2. Don’t just quantify how much you will need to save, but contemplate the lifestyle you want in retirement. Sure, you need to know how much income you will need to replace in retirement to maintain, or even more importantly, enhance your lifestyle. But retirement is so much more complex than what any one income-replacement number can offer you. When I started investing in my 401(k), I thought about the vision that I have more myself in retirement. Is it to keep working part time? Is it travel the world? Is it to write and teach? Adding an illustration and storyline to what your retirement would look and feel like is incredibly power in making the investing process more personal, meaningful and enjoyable. Much research shows that for many retirement conjures of hopes that it will be a time of more meaningful work and leisurely activities. So if that’s the case, what does it mean to you? Give it some thought.
  3. Calm your nerves by realizing that investing is really as easy as putting your money in a well-diversified low-cost portfolio and forgetting about it. Honestly, I’m not the first person to state that investing isn’t complicated – in fact it’s downright simple. Much academic research has shown that you won’t beat the market, so don’t try. Instead follow it, and invest in low-cost index funds, if you 401(k) plan offers them. I think even Warren Buffett says he invests in low-cost index funds. Retirement investing will be so much more enjoyable when you realize it’s as simple as allocating and diversifying your assets among a portfolio of low-cost index funds. Now, remember that each 401(k) is different, and the offering of low-cost index funds in your plan may be limited. If that’s the case you can still select low-cost actively managed funds. And honestly, once you choose your account (traditional or Roth), set your contribution rate, and invest in a fund of your choosing, all the heavy-lifting is done for you. Your employer defers the contribution for you and sends it off to the plan provider. You just set it and forget! Once you’ve done that, just lay back and focus your time on other life-fulfilling activities.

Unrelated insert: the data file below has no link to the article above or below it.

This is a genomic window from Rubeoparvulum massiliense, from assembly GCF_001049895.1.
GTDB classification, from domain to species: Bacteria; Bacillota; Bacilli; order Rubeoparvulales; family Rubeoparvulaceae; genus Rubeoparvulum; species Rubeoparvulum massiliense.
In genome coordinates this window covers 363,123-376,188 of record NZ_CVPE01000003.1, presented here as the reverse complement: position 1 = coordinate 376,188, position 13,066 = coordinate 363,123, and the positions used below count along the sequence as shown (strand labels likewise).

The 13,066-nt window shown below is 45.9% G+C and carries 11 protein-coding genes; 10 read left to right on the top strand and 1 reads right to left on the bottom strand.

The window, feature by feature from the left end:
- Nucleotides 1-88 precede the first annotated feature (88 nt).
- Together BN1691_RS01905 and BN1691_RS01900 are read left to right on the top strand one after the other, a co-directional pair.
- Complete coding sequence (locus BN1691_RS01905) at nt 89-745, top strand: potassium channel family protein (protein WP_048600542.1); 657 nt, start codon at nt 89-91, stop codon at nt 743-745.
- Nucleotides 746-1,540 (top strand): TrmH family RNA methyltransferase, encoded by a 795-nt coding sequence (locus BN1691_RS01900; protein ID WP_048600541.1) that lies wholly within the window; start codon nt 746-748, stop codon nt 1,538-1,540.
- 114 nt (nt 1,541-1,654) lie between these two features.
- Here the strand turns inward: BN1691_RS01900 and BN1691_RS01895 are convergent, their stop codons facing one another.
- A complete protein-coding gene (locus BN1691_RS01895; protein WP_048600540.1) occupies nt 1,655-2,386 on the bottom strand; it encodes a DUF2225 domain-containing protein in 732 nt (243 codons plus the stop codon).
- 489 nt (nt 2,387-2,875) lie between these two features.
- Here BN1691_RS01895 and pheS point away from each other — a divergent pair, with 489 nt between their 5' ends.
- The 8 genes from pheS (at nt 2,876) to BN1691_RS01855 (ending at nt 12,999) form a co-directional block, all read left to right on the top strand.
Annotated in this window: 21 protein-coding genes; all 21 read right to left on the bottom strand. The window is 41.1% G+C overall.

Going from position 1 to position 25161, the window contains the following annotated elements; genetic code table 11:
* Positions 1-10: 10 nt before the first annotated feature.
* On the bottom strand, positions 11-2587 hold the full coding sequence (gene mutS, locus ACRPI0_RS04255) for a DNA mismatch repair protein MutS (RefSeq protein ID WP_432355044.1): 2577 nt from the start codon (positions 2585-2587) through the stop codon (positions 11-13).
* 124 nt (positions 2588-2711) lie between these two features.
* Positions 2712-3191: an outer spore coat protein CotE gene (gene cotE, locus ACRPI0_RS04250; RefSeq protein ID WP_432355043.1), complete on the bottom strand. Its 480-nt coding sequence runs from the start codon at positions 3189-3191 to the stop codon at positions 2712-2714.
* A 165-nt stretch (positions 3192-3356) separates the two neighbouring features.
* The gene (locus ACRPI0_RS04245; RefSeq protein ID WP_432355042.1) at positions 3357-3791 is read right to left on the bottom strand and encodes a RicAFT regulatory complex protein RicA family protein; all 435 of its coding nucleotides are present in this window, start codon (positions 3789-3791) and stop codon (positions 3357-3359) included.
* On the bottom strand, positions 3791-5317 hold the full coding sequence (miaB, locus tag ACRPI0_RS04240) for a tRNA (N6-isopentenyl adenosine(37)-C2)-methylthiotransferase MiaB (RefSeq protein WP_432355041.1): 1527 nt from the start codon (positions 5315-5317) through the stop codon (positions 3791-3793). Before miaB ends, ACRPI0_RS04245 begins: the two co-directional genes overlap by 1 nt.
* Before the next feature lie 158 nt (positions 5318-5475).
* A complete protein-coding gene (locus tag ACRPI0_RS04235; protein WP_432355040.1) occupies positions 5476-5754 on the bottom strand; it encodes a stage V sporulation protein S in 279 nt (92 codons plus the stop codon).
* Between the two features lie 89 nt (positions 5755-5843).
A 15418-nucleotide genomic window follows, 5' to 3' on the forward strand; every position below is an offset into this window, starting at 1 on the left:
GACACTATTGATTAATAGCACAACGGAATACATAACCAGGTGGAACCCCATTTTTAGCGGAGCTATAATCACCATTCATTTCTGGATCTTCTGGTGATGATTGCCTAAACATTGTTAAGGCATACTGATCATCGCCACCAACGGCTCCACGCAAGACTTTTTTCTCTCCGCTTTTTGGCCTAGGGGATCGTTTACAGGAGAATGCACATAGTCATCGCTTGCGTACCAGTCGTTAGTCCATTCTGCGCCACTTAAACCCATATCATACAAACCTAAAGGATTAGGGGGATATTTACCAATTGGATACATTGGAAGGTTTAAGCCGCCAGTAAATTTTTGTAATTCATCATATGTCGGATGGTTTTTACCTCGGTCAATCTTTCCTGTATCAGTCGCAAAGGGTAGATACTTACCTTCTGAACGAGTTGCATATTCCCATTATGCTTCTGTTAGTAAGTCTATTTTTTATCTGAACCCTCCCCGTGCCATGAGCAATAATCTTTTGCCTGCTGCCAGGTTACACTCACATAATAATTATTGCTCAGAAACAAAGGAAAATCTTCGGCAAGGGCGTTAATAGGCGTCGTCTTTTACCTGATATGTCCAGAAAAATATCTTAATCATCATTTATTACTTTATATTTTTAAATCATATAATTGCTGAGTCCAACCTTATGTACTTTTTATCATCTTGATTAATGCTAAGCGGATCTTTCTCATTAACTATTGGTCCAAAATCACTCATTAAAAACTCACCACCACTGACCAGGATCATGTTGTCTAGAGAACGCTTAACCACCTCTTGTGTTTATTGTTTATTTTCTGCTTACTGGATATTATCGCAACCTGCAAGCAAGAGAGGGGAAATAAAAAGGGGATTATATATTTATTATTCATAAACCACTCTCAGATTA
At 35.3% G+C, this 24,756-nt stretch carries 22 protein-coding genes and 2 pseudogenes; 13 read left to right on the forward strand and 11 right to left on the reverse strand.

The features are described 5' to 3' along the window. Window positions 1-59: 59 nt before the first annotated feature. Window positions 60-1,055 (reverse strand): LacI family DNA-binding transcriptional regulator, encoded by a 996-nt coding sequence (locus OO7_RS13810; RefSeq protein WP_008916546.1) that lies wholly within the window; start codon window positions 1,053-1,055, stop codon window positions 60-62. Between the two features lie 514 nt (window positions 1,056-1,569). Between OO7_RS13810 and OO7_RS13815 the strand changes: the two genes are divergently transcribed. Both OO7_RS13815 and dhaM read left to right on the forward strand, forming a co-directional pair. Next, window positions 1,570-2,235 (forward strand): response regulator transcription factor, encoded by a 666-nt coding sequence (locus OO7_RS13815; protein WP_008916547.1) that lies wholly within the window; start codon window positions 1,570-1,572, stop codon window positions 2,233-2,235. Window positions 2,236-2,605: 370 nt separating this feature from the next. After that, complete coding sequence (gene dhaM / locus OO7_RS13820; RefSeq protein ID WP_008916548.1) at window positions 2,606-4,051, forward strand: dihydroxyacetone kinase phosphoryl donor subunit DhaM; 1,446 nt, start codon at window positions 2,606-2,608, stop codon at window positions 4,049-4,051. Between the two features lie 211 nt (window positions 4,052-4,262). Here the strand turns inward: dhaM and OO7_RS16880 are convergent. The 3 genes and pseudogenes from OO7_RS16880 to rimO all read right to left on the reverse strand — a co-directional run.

I hope that these three ways help make your self-directed retirement planning and investing more enjoyable, and less distressing. What I am offering are some easy-to-adopt mindset changes that can help liven things up a bit. Remember, think of it as a wealth building journey on your way to becoming a millionaire instead of just bland retirement planning; secondly, contemplate the amazing lifestyle you want in retirement instead of just thinking of an income-replacement number; and lastly, calm your nerves by remembering that investing is simple – it just takes a properly allocated portfolio in low-cost funds to ultimately meet your goals. With these three ways, you are sure to find retirement planning less of a drag and more of a delight.

Follow me on Twitter @MatthewKMiller.

Want to learn more? Pick up a copy of my book …

From Millennial to Millionaire: DIY 401(k) – 5 Do-It-Yourself Steps for the Digital Generation to Design and Manage their 401(k) on Amazon.